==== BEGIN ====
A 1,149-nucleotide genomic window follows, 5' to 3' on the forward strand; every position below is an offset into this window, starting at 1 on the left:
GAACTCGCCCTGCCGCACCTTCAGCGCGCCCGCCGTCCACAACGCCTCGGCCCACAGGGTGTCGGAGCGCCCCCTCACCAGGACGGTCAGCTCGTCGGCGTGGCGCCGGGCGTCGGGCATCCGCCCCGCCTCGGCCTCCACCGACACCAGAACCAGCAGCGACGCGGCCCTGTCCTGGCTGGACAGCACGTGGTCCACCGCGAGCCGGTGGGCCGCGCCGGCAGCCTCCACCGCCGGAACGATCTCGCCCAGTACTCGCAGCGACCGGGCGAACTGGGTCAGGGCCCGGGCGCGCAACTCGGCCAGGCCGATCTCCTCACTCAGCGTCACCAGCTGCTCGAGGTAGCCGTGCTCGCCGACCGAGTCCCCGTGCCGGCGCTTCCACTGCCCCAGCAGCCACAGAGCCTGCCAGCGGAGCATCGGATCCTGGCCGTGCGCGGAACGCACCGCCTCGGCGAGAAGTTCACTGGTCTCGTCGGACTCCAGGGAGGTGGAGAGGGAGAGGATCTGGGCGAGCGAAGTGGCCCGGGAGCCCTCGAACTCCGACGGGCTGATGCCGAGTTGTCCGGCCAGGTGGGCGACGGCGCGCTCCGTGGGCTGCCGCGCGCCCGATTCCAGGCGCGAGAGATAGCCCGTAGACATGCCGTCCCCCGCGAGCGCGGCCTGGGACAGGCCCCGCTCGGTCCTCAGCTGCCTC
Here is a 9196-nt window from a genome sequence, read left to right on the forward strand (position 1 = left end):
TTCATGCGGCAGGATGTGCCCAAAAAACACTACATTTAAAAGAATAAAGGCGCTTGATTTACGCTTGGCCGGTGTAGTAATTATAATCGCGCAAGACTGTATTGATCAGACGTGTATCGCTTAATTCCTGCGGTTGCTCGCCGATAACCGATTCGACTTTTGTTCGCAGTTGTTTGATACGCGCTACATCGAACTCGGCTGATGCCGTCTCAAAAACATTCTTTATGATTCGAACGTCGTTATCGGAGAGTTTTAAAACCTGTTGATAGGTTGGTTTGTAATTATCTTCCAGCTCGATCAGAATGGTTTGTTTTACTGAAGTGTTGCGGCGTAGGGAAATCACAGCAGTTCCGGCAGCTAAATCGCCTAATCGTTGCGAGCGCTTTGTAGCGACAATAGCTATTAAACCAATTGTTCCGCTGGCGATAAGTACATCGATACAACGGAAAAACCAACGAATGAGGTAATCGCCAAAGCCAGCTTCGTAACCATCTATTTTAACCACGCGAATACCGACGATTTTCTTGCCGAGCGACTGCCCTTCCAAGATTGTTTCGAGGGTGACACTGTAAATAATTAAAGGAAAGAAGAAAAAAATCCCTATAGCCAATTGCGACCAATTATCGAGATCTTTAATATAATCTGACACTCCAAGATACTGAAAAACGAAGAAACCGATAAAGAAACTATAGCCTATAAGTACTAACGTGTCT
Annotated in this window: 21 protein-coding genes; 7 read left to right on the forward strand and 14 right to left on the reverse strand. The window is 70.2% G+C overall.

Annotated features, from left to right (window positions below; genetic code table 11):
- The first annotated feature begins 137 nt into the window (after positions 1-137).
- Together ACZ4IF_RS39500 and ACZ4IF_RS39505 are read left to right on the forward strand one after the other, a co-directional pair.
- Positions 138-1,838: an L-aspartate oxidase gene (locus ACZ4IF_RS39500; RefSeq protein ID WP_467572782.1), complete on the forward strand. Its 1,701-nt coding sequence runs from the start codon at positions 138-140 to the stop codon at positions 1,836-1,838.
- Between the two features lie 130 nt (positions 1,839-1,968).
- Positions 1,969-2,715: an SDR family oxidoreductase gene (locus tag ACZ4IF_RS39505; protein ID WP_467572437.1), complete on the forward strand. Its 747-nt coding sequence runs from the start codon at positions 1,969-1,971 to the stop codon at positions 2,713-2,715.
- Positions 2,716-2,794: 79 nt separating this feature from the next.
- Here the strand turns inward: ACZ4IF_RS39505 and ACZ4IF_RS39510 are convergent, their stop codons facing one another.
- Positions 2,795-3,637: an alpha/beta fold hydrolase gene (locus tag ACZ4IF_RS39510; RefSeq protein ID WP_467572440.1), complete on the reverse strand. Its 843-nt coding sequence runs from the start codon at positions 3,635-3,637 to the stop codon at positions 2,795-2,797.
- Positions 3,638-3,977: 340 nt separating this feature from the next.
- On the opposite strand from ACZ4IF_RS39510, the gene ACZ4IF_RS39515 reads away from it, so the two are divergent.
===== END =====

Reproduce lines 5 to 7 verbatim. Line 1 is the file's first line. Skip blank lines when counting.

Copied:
Annotated in this window: 21 protein-coding genes; 7 read left to right on the forward strand and 14 right to left on the reverse strand. The window is 70.2% G+C overall.

Annotated features, from left to right (window positions below; genetic code table 11):
- The first annotated feature begins 137 nt into the window (after positions 1-137).